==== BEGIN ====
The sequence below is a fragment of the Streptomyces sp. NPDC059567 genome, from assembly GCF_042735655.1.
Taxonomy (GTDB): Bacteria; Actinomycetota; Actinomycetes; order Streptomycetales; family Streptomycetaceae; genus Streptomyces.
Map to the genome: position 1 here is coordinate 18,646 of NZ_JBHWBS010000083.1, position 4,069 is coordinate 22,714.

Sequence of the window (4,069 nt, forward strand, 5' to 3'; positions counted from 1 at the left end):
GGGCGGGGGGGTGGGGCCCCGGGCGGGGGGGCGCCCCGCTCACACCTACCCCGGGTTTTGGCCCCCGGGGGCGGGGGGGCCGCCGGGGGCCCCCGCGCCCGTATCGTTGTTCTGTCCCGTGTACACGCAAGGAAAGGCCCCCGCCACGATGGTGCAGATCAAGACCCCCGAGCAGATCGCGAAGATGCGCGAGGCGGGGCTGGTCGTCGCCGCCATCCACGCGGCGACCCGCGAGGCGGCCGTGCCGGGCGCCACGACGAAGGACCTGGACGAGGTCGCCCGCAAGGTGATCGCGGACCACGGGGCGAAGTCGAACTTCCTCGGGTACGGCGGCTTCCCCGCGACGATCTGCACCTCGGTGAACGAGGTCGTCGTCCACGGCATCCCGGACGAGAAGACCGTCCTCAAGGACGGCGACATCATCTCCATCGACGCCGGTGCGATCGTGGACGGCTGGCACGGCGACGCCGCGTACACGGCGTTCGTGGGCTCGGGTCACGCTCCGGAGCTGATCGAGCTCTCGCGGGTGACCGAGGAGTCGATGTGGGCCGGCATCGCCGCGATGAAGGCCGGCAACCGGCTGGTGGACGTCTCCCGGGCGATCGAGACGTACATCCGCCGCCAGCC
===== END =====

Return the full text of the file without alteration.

The sequence below is a fragment of the Streptomyces sp. NPDC059567 genome, from assembly GCF_042735655.1.
Taxonomy (GTDB): Bacteria; Actinomycetota; Actinomycetes; order Streptomycetales; family Streptomycetaceae; genus Streptomyces.
Map to the genome: position 1 here is coordinate 18,646 of NZ_JBHWBS010000083.1, position 4,069 is coordinate 22,714.

Sequence of the window (4,069 nt, forward strand, 5' to 3'; positions counted from 1 at the left end):
GGGCGGGGGGGTGGGGCCCCGGGCGGGGGGGCGCCCCGCTCACACCTACCCCGGGTTTTGGCCCCCGGGGGCGGGGGGGCCGCCGGGGGCCCCCGCGCCCGTATCGTTGTTCTGTCCCGTGTACACGCAAGGAAAGGCCCCCGCCACGATGGTGCAGATCAAGACCCCCGAGCAGATCGCGAAGATGCGCGAGGCGGGGCTGGTCGTCGCCGCCATCCACGCGGCGACCCGCGAGGCGGCCGTGCCGGGCGCCACGACGAAGGACCTGGACGAGGTCGCCCGCAAGGTGATCGCGGACCACGGGGCGAAGTCGAACTTCCTCGGGTACGGCGGCTTCCCCGCGACGATCTGCACCTCGGTGAACGAGGTCGTCGTCCACGGCATCCCGGACGAGAAGACCGTCCTCAAGGACGGCGACATCATCTCCATCGACGCCGGTGCGATCGTGGACGGCTGGCACGGCGACGCCGCGTACACGGCGTTCGTGGGCTCGGGTCACGCTCCGGAGCTGATCGAGCTCTCGCGGGTGACCGAGGAGTCGATGTGGGCCGGCATCGCCGCGATGAAGGCCGGCAACCGGCTGGTGGACGTCTCCCGGGCGATCGAGACGTACATCCGCCGCCAGCC